Should you outsource cold calling?
Deciding whether to outsource cold calling is not a quick decision.
Identifying how to implement and manage your cold calling efforts requires you to determine the needs of your ideal customers and your sales team, review pros and cons, and research how outsourcing cold calling has or has not worked for other businesses.
After working with sales professionals, sales organizations and outsourced sales providers for years, we have identified the key factors you need to consider.
Before you decide to outsource cold calling
The first thing that any organization looking to outsource cold calling should do is try it in-house for at least a month. If you’re an early-stage startup, then the founder or CEO might be the one doing it—I refer to this as founder-driven sales. If you’re an enterprise, then the task might fall to an existing unit or sales group that services a different vertical. The key is to gain insight on what it takes to do cold calling.
This will give you an idea of the cold calling services you need and arm you with information any cold calling service provider will ask for. And once you’ve tried it for yourself, you’ll be better able to gauge the pros and cons of outsourcing by understanding what you might gain or lose.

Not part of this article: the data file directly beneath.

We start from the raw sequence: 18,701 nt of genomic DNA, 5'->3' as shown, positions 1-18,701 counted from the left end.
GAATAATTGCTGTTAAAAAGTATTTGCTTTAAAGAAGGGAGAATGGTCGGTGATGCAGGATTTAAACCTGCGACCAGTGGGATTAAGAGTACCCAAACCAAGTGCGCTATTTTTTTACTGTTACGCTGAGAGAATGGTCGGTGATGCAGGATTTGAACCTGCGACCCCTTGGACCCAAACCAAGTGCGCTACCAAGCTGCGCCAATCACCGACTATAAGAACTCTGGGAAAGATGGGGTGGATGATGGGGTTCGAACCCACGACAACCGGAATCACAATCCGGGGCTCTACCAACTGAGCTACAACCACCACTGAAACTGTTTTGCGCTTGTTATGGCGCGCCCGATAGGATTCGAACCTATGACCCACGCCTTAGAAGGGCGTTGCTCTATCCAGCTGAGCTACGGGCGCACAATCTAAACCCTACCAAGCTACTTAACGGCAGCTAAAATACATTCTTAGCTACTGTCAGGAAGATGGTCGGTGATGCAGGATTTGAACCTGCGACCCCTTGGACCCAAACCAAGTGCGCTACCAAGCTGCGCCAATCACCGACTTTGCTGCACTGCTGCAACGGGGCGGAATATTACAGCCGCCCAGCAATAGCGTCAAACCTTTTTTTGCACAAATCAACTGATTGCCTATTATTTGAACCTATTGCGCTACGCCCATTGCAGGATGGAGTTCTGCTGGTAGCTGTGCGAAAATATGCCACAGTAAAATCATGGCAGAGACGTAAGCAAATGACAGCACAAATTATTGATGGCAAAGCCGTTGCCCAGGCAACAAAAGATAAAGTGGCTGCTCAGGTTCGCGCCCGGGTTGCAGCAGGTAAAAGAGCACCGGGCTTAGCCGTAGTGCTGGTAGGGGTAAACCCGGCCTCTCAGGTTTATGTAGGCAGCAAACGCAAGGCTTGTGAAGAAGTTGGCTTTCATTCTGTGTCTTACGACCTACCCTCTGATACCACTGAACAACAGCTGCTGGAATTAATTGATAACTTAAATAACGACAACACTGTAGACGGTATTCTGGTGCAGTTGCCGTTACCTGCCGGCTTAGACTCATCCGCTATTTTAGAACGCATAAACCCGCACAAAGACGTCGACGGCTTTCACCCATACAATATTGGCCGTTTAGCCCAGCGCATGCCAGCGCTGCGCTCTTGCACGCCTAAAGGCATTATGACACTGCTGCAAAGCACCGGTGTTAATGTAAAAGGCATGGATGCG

Why outsource cold calling?
One of the benefits of outsourcing cold calling to a trained contractor is the ability to free up time for your existing salesforce. Regardless of the size of your sales team, meeting the demands of a great cold calling process requires a lot of time and attention.
With an outsourced cold calling team, you can ensure that phones are ringing 6–8 hours a day with more than 10 prospects being called per hour. Depending on the volume of prospects you want to reach out to, outsourced sales prospecting teams can make hundreds of calls per day per rep, and ensure a high reach rate when they use technologies like predictive dialing.
This enables your in-house sales team to focus on more high-impact work. Outsourcing cold calling allows employers and sales professionals to concentrate on their primary skill sets and frees up the senior team to close larger projects and work on strategic tasks that have a greater effect on the bottom line.
Besides the time savings and increased productivity for your team, the benefits of outsourcing your cold outreach include:
- Dedicated cold calling experts
- Reduced training and hiring costs
- Avoidance of new technology costs
All of these things are valid reasons to outsource your cold calling efforts. But outsourced cold calling comes with a few drawbacks as well.
The disadvantages of outsourcing your cold calling efforts include:
- Lack of integration with in-house sales team
- Lack of brand control and message ownership
Who should outsource cold calling?
A recent sales study conducted by The Bridge Group found that the average SDR could do about 45 dials per day. For the last decade, 50 dials per day has been the standard expectation for effective cold outreach.